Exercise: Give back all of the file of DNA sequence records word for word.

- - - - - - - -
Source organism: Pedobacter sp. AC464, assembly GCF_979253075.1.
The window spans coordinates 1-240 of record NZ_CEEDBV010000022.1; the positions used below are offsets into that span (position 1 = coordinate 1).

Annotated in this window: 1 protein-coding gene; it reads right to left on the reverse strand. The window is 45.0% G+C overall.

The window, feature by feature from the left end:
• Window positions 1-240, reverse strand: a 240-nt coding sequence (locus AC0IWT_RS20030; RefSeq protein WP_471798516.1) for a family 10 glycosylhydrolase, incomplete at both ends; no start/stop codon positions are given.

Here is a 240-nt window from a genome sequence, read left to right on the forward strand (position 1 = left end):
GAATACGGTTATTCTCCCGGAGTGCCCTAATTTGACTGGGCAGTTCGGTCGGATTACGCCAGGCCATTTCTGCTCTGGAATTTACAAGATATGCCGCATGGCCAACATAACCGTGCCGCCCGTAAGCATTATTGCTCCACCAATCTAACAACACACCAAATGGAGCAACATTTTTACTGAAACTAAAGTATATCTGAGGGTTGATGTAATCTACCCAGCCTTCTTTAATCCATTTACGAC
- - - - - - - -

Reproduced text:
Source organism: Pedobacter sp. AC464, assembly GCF_979253075.1.
The window spans coordinates 1-240 of record NZ_CEEDBV010000022.1; the positions used below are offsets into that span (position 1 = coordinate 1).

Annotated in this window: 1 protein-coding gene; it reads right to left on the reverse strand. The window is 45.0% G+C overall.

The window, feature by feature from the left end:
• Window positions 1-240, reverse strand: a 240-nt coding sequence (locus AC0IWT_RS20030; RefSeq protein WP_471798516.1) for a family 10 glycosylhydrolase, incomplete at both ends; no start/stop codon positions are given.

Here is a 240-nt window from a genome sequence, read left to right on the forward strand (position 1 = left end):
GAATACGGTTATTCTCCCGGAGTGCCCTAATTTGACTGGGCAGTTCGGTCGGATTACGCCAGGCCATTTCTGCTCTGGAATTTACAAGATATGCCGCATGGCCAACATAACCGTGCCGCCCGTAAGCATTATTGCTCCACCAATCTAACAACACACCAAATGGAGCAACATTTTTACTGAAACTAAAGTATATCTGAGGGTTGATGTAATCTACCCAGCCTTCTTTAATCCATTTACGAC